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Why do we believe in the Assumption? (Ecumenical)
Catholic Herald ^ | August 13, 2010 | FR JOHN EDWARDS SJ

Posted on 08/13/2010 2:55:22 PM PDT by NYer

Why do we believe in the Assumption?

Mary is shown being taken up to heaven in a painting inside the Basilica of the National Shrine of the Assumption of the Blessed Virgin Mary in Baltimore (CNS file photo/Nancy Wiechec)

The definition of the Assumption in 1950 caused some dismay. As I recall, Protestants were angry because it wasn’t in Scripture. The Archbishop of York, standing beneath his cathedral’s 600 year old Assumption roof-boss, deplored it as an innovation. The position of the Orthodox was more nuanced: they believed it, of course, but were furious that the Pope had defined it.

Decades later, earnest Catholics were wont to lament it as the regrettable climax of a sad period of outdated and retrograde Mariology (they didn’t know JPII was coming soon).

So what do we believe? “The Immaculate Mother of God, having completed the course of her earthly life, was assumed body and soul to heavenly glory.”

Why do we believe it? Briefly, because the Church tells us, and what the Church teaches from revelation. God teaches. (“O my God I believe in you and all your Church teaches, because you have said it and your word is true”.) What the Church teaches, notice; not the best guess of every theologian. If you have a New Testament handy, look up Mt 16:17-19 and Mt 28:18-20.

But what about Scripture? Briefly, the Church thinks that Scripture, rightly understood, teaches that Mary was immaculately conceived, and that the Assumption would follow. That totally sinless body would not be allowed by her Son to be undeservedly disfigured by decay or any touch of Satan’s work.

Notice in passing that the only reason we believe Scripture tells the truth is because the Church says so. It is the Church which is the “pillar and foundation upon which the truth rests” (1 Tim 3 15); it is the Church which wrote the New Testament, selected the contents, edited it and tells us how to handle it.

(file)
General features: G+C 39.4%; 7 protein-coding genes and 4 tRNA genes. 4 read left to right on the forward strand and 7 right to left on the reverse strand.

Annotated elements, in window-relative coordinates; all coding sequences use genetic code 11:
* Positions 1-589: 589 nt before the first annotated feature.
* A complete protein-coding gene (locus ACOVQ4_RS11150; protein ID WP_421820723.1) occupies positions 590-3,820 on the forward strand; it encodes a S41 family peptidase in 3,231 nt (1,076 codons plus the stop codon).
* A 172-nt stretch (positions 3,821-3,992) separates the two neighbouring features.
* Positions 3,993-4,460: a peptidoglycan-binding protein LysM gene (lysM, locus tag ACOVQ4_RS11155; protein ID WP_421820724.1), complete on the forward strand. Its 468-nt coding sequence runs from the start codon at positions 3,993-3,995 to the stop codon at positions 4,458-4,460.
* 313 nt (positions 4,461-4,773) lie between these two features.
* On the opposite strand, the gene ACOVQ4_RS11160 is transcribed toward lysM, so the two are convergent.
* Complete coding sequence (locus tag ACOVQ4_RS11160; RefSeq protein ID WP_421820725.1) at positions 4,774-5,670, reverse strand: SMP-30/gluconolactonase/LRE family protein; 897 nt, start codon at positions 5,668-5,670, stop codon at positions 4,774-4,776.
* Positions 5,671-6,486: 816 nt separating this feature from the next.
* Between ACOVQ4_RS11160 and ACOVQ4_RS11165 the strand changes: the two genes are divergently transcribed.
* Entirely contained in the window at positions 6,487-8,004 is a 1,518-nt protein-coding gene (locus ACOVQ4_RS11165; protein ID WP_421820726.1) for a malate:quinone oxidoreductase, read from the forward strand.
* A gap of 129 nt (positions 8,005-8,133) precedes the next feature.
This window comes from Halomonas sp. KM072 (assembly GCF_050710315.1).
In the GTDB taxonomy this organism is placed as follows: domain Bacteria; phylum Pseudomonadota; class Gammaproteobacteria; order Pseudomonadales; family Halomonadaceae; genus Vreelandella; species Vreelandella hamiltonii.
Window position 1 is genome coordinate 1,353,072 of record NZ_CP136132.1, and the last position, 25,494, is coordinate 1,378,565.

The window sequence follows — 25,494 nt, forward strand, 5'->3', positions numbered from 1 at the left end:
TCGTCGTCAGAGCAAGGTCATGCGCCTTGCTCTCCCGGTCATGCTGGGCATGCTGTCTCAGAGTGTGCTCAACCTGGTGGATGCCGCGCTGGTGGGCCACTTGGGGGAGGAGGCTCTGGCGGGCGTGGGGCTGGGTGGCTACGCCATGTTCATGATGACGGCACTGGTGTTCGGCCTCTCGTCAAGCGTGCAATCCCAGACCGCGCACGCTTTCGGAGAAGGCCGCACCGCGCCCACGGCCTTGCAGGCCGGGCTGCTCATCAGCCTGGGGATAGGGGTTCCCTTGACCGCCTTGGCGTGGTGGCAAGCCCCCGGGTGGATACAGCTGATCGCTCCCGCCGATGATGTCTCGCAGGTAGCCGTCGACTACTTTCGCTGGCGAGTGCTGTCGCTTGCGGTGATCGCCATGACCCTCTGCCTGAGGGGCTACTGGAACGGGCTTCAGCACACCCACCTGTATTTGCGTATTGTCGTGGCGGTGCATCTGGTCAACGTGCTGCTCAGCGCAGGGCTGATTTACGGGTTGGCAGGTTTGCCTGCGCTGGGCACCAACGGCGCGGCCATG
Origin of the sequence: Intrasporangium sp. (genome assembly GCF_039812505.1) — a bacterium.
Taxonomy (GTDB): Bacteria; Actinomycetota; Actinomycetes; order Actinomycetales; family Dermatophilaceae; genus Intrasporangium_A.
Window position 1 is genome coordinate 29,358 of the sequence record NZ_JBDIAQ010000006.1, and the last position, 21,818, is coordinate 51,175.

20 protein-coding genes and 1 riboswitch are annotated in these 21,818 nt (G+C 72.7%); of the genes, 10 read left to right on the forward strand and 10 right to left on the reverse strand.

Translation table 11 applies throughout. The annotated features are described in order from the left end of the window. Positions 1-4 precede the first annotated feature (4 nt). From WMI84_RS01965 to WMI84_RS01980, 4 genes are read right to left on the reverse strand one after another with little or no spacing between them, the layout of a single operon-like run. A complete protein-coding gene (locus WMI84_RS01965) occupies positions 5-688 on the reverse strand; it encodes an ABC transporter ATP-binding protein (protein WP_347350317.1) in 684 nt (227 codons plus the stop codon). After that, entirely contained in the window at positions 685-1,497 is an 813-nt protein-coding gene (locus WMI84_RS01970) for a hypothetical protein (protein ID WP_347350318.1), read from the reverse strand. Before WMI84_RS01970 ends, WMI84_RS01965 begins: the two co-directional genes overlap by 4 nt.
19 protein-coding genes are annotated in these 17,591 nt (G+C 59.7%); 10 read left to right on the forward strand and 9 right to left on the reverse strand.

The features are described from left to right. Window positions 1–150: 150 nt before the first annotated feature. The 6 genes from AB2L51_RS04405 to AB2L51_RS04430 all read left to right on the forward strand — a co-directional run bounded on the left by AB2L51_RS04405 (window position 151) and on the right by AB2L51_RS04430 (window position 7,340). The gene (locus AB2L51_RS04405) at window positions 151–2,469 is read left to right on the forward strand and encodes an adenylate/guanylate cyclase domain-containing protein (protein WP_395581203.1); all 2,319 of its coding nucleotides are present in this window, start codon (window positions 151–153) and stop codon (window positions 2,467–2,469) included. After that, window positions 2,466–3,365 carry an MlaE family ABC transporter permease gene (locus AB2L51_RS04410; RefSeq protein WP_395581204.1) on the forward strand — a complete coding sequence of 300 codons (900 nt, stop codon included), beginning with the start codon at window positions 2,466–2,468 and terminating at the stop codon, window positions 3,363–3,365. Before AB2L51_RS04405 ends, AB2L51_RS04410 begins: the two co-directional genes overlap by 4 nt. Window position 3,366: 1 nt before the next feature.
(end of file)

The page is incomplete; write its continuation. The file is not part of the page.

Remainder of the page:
Problems from science? We say a “body” (matter) is “in” (a place) “heaven”. Are we not involved in insoluble mysteries? Well, yes, we are. These are the same puzzles we have about the Resurrection – and still more about the Blessed Sacrament. But the puzzles are because we do not understand matter, not because we believe in fairy stories.

Finally, what does the Assumption mean? It means joy, beauty, reward, bounty, the masterpiece of creation… For Jesus, it means that His human love is able to be given totally; for Our Lady, that she can humanly and totally respond to Him. (In heaven there is adoration for our Lord not just by spirits – angels and the saints – but by a real human being with a body). Mary has the reward so richly deserved by her total love. We’re glad for Jesus’s sake, for Mary’s, for the angels and saints who rejoice in their good. And we’re glad for our sake, too: what she has we will have one day – she is our Mother.


TOPICS: Apologetics; Catholic; History
KEYWORDS: freformed

1 posted on 08/13/2010 2:55:23 PM PDT by NYer
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To: netmilsmom; thefrankbaum; markomalley; Tax-chick; GregB; saradippity; Berlin_Freeper; Litany; ...

Ping!


2 posted on 08/13/2010 2:56:00 PM PDT by NYer ("God dwells in our midst, in the Blessed Sacrament of the altar." St. Maximilian Kolbe)
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To: NYer

Jesus is in town one day teaching some of the local folks, when a rabid crowd of religious professionals push their way toward him. They thrust a woman clad only in a bed sheet before him and say
“We caught this woman in the act of adultery! Should we stone her?”
Jesus looks off into the distance for a moment, then stoops down and begins scratching something in the sand. Eventually he stands up and says, “Let the person here without sin cast the first stone.” All is silent, and then a rock flies in from the edge of the crowd, smacking the woman in the cheek. Jesus looks over the crowd in the direction of the rock-thrower, then cries out, “Come on, mom! Stop that!”


3 posted on 08/13/2010 3:26:39 PM PDT by MNDude (Ask the Native American's how their "Open Borders" policy worked out for them.)
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To: NYer
...the only reason we believe Scripture tells the truth is because the Church says so.

So why believe the Church in the first place?

Remember, you can't FIRST come to the Church through studying scripture - the Church says IT brings YOU scripture. So before you believe in the Church, there can be no valid scriptural influence on you - because that has to come from the Church.